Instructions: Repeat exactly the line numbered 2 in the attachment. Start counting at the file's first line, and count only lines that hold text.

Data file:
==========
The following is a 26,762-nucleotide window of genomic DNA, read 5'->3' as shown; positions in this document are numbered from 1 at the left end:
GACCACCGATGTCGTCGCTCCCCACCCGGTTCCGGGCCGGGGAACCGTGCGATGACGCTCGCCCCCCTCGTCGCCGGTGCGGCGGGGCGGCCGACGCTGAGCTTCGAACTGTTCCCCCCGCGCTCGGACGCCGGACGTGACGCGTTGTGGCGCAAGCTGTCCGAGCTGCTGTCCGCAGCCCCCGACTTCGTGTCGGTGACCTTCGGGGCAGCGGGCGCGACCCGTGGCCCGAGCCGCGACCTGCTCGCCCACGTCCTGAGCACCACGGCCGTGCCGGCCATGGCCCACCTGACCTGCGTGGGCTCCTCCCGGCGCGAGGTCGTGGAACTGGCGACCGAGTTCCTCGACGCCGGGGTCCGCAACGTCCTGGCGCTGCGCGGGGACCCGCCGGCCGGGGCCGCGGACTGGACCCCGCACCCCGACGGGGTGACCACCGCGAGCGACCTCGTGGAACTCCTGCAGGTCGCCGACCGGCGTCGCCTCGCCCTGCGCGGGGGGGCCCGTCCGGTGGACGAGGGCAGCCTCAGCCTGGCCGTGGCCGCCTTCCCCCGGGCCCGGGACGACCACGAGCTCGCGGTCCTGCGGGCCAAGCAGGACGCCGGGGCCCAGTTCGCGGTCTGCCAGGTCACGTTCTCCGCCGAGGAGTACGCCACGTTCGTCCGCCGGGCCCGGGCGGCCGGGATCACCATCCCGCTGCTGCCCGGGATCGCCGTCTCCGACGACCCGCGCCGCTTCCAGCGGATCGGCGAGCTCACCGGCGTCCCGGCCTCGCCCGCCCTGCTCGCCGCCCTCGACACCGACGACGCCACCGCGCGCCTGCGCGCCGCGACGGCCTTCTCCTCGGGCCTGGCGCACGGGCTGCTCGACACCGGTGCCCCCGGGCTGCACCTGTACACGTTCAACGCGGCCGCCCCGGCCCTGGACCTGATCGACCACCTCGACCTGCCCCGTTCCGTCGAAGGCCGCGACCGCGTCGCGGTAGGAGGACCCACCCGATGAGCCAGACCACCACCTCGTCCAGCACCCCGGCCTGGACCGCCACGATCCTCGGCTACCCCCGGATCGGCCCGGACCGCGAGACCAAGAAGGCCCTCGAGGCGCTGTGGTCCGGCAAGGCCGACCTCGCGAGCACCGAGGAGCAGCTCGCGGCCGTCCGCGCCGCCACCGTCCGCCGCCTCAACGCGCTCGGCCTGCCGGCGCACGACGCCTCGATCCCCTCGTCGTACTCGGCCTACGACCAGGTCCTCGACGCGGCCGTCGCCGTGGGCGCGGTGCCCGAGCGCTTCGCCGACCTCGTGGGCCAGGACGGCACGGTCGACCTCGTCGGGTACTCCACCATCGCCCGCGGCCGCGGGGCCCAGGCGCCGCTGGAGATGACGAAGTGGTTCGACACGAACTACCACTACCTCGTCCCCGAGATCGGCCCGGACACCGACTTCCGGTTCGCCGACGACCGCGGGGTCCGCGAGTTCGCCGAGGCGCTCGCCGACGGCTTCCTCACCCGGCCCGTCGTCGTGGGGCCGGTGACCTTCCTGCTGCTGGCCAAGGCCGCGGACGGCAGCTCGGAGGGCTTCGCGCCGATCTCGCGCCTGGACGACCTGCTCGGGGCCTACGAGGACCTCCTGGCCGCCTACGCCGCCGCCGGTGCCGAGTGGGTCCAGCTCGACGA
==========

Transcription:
GACCACCGATGTCGTCGCTCCCCACCCGGTTCCGGGCCGGGGAACCGTGCGATGACGCTCGCCCCCCTCGTCGCCGGTGCGGCGGGGCGGCCGACGCTGAGCTTCGAACTGTTCCCCCCGCGCTCGGACGCCGGACGTGACGCGTTGTGGCGCAAGCTGTCCGAGCTGCTGTCCGCAGCCCCCGACTTCGTGTCGGTGACCTTCGGGGCAGCGGGCGCGACCCGTGGCCCGAGCCGCGACCTGCTCGCCCACGTCCTGAGCACCACGGCCGTGCCGGCCATGGCCCACCTGACCTGCGTGGGCTCCTCCCGGCGCGAGGTCGTGGAACTGGCGACCGAGTTCCTCGACGCCGGGGTCCGCAACGTCCTGGCGCTGCGCGGGGACCCGCCGGCCGGGGCCGCGGACTGGACCCCGCACCCCGACGGGGTGACCACCGCGAGCGACCTCGTGGAACTCCTGCAGGTCGCCGACCGGCGTCGCCTCGCCCTGCGCGGGGGGGCCCGTCCGGTGGACGAGGGCAGCCTCAGCCTGGCCGTGGCCGCCTTCCCCCGGGCCCGGGACGACCACGAGCTCGCGGTCCTGCGGGCCAAGCAGGACGCCGGGGCCCAGTTCGCGGTCTGCCAGGTCACGTTCTCCGCCGAGGAGTACGCCACGTTCGTCCGCCGGGCCCGGGCGGCCGGGATCACCATCCCGCTGCTGCCCGGGATCGCCGTCTCCGACGACCCGCGCCGCTTCCAGCGGATCGGCGAGCTCACCGGCGTCCCGGCCTCGCCCGCCCTGCTCGCCGCCCTCGACACCGACGACGCCACCGCGCGCCTGCGCGCCGCGACGGCCTTCTCCTCGGGCCTGGCGCACGGGCTGCTCGACACCGGTGCCCCCGGGCTGCACCTGTACACGTTCAACGCGGCCGCCCCGGCCCTGGACCTGATCGACCACCTCGACCTGCCCCGTTCCGTCGAAGGCCGCGACCGCGTCGCGGTAGGAGGACCCACCCGATGAGCCAGACCACCACCTCGTCCAGCACCCCGGCCTGGACCGCCACGATCCTCGGCTACCCCCGGATCGGCCCGGACCGCGAGACCAAGAAGGCCCTCGAGGCGCTGTGGTCCGGCAAGGCCGACCTCGCGAGCACCGAGGAGCAGCTCGCGGCCGTCCGCGCCGCCACCGTCCGCCGCCTCAACGCGCTCGGCCTGCCGGCGCACGACGCCTCGATCCCCTCGTCGTACTCGGCCTACGACCAGGTCCTCGACGCGGCCGTCGCCGTGGGCGCGGTGCCCGAGCGCTTCGCCGACCTCGTGGGCCAGGACGGCACGGTCGACCTCGTCGGGTACTCCACCATCGCCCGCGGCCGCGGGGCCCAGGCGCCGCTGGAGATGACGAAGTGGTTCGACACGAACTACCACTACCTCGTCCCCGAGATCGGCCCGGACACCGACTTCCGGTTCGCCGACGACCGCGGGGTCCGCGAGTTCGCCGAGGCGCTCGCCGACGGCTTCCTCACCCGGCCCGTCGTCGTGGGGCCGGTGACCTTCCTGCTGCTGGCCAAGGCCGCGGACGGCAGCTCGGAGGGCTTCGCGCCGATCTCGCGCCTGGACGACCTGCTCGGGGCCTACGAGGACCTCCTGGCCGCCTACGCCGCCGCCGGTGCCGAGTGGGTCCAGCTCGACGA